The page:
How to Fix a Broken Tomato Plant

Tomato plants are grown in numerous different ways. Some people plant them inside, while others may grow them outside. However, one of the most common problems is when a tomato plant has broken branches. This article will show you how to fix a broken tomato plant to continue growing and producing tomatoes again. 

The first thing you need to do is cut off any broken or damaged leaves from the broken stem. Next, cut off any excess vines at the end of the branch with your scissors or pruning shears if they’re still attached. The final step is to place something like bark chips around the base of where you want your new branch coming out from and then pile up dirt around it. This will give it a stable foundation to grow from. Check out this blog post to learn more!

How to Fix a Broken Tomato Plant

10 Ways on How to Fix a Broken Tomato Plant:

1. Remove All Broken Branches and Leaves From the Plant.

Wash your hands with soap and water, removing any remains of dirt or pesticides. Next, wash your pruning shears with warm, soapy water to remove any harmful residues on them (it’s always a good idea to clean tools after each use). Next, gently slice away diseased tissue and trim away broken branches. Then, rewash your hands.

2. Cut off the Diseased Tissue.

Use a clean, sharp pruning shear to remove rotting or diseased tomato plant tissue. Make a clean cut at least 1 inch away from the spot infected with disease, trying to get as close to the plant’s stem as possible without actually cutting into it.

3. Burn Infected Material.

If you have diseased leaf tissue loose from your plant, it’s a good idea to remove it by burning it if possible. This will help prevent the spread of disease throughout your garden and onto other plants/trees in the area. To do this, tightly ball up or fold the leaves and dispose of them in a fireproof container (such as a metal can). Be sure not to leave any loose bits of leaves around.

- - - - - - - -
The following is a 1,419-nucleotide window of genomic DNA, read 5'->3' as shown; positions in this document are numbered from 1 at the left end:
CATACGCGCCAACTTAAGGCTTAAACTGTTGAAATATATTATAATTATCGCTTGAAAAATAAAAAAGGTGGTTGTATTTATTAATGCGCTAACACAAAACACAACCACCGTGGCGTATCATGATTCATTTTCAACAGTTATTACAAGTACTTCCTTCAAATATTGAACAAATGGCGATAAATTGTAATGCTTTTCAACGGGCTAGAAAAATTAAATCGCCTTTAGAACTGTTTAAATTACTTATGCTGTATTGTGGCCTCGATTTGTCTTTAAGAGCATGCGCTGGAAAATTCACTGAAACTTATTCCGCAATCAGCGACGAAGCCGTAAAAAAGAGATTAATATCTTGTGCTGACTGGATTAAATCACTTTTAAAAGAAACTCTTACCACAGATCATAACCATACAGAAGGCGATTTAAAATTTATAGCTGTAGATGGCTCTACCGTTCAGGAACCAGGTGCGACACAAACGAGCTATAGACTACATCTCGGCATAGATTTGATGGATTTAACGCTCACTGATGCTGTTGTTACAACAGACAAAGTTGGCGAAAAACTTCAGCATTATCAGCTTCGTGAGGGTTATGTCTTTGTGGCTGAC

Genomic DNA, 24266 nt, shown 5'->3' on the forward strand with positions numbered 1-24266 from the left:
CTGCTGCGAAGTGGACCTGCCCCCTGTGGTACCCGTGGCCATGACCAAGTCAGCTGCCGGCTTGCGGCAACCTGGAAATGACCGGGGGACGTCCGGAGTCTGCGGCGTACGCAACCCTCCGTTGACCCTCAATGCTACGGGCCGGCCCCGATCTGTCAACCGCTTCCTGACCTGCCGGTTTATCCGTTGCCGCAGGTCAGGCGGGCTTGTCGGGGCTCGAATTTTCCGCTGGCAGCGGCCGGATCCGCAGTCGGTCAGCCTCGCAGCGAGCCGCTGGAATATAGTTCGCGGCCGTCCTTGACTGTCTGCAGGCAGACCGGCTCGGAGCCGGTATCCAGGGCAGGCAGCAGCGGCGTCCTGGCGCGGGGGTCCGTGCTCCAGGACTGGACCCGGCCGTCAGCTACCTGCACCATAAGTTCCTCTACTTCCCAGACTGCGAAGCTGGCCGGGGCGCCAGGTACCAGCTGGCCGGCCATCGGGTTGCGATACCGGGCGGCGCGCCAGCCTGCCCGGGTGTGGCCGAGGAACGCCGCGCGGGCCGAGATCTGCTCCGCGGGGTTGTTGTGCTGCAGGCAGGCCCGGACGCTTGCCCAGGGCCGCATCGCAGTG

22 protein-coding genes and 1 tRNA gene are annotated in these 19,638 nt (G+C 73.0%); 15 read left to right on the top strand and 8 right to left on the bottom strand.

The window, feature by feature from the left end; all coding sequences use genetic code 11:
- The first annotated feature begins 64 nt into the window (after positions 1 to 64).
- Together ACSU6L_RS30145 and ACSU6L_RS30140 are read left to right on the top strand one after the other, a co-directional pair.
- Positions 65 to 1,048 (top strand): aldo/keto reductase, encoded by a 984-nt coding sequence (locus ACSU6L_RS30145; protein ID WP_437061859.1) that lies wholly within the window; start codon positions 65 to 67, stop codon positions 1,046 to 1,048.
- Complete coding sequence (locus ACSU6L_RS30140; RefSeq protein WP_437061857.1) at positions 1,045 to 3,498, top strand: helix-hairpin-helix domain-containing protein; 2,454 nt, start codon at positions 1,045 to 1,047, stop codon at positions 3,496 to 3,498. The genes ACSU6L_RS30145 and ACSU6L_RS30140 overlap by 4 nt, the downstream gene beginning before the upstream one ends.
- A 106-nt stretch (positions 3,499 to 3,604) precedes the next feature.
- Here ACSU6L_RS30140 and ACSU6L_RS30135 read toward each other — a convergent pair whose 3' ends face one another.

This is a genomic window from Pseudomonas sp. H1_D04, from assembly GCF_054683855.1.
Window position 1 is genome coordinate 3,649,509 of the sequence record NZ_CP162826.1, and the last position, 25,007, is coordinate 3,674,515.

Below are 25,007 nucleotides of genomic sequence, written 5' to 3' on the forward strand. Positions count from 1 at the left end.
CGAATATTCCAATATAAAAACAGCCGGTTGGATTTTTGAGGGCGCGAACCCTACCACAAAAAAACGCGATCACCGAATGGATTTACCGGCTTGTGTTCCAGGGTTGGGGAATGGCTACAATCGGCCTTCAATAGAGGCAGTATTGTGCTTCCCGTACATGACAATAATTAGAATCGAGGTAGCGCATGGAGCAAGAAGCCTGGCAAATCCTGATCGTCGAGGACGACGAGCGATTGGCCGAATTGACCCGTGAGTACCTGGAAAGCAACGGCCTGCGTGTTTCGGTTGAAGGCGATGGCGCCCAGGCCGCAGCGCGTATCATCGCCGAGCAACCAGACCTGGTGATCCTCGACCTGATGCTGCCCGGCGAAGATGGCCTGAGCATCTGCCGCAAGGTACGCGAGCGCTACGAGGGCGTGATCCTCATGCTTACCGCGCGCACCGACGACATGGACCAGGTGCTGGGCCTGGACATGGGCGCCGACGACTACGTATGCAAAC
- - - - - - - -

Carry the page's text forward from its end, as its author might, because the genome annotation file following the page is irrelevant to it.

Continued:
4. Clean and Sterilize Your Tools.

It’s essential to clean your pruning shears after each use to prevent the spread of disease. To do this, first, spray them down with disinfectant/soap and water mix (use one tablespoon of bleach per gallon of water). Then, wipe them off with a rag or paper towel. Next, inspect the tool for any remaining plant material.

If there is any, repeat the scrubbing process. Finally, make sure that you don’t place your dirty shears back into your toolbox without cleaning them, and this will only spread disease to your other tools!

5. Dust with Fungicide/Pesticide Powder.

Sprinkle fungicide powder over your plants, making sure to dust the entire plant, including any diseased portions that have been cut off. You can also spray with pesticides if you want. For example, try using lime sulfur or a systemic insecticide mixed with water.

6. Keep the Plant in a Shady Location.